To further elucidate why we must commence savings immediately, Nigeria was not included in the BRICS economy even when it was the biggest economy in Africa because of its poor infrastructure. We have now been included in the MINT economy which are Mexico, Indonesia, Nigeria and Turkey. If you look at these nation, Mexico with a population of 130m has GDP of 1.1trillion, forex reserve of over $150bn, Capital market capitalisation of over $400bn, positive GDP growth, unemployment and inflation under 10%; Indonesia population of over 200m, GDP $870bn, forex reserve of $100bn, capital market of over $300bn, positive GDP growth, inflation and unemployment under 10%; Turkey – over 80m population, 780bn GDP, over 100bn forex reserve, Market Capitalisation of about $200bn, positive GDP growth, inflation and unemployment under 10%. When compared with Nigeria, with over 170m pop, GDP $413bn, Forex reserve of $30bn, Market Capitalisation of about $30bn, Negative GDP growth, Inflation and Unemployment of about 20%. One can see clearly the need for us to resolve today to start saving in order to turn around our economy tomorrow.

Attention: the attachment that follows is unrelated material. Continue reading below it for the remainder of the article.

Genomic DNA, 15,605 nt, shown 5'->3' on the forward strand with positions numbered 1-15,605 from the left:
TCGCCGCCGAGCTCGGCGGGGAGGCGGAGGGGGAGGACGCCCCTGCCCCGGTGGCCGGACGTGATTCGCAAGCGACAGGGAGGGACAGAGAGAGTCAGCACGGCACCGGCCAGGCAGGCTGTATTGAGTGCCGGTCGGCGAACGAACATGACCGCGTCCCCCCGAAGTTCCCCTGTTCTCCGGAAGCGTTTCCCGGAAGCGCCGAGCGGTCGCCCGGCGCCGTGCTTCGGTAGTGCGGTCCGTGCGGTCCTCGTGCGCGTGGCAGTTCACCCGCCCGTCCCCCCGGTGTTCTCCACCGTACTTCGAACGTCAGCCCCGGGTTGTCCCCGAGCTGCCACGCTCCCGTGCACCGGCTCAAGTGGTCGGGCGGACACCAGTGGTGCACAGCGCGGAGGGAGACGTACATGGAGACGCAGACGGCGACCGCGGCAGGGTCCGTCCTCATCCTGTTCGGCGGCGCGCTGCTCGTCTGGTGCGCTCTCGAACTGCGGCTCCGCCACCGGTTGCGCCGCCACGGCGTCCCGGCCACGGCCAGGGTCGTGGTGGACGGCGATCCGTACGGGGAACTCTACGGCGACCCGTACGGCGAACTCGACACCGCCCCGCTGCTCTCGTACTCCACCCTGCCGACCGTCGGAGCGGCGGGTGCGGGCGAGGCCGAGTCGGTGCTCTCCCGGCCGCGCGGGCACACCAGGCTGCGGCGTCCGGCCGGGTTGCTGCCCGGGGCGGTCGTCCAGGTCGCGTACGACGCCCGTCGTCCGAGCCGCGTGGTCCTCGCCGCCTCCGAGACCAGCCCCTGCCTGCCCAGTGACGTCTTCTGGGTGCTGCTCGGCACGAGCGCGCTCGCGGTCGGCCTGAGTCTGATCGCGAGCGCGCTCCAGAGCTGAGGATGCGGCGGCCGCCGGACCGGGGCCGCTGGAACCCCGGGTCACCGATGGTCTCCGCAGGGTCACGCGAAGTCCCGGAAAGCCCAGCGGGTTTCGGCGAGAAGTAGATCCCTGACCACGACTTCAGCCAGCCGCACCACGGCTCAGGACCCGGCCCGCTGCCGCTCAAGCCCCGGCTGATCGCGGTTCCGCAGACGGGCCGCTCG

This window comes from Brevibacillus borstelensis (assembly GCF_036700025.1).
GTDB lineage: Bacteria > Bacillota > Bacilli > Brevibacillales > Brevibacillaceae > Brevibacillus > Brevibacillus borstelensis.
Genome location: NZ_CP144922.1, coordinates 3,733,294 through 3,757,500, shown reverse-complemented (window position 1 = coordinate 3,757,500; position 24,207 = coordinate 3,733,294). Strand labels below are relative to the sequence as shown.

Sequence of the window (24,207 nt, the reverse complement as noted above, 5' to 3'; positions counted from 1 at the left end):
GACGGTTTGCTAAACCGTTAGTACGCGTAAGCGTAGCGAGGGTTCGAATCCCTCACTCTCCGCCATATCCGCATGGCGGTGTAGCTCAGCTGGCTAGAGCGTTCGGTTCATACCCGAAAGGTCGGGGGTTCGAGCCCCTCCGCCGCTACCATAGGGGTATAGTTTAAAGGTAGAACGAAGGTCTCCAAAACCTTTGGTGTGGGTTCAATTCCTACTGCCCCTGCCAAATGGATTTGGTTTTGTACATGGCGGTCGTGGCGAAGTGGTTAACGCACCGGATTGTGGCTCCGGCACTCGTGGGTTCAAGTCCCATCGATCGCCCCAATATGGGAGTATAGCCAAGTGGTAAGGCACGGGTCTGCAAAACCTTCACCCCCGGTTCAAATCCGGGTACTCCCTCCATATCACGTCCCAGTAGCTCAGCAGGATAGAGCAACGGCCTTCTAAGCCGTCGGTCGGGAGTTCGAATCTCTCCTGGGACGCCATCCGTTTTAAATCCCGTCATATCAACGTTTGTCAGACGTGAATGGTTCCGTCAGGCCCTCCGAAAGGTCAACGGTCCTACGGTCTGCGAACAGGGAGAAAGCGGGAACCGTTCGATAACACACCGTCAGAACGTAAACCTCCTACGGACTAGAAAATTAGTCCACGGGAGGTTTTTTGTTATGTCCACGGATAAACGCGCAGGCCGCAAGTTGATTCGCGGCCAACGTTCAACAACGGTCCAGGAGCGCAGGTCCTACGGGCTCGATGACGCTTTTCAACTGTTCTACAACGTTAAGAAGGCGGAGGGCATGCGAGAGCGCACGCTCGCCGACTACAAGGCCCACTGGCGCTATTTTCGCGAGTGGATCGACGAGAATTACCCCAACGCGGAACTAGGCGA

Once again, I appeal to our current government officials at the federal and state levels, in the interest of our country and our children not to share these impending refunds but to rather invest them. To be continued…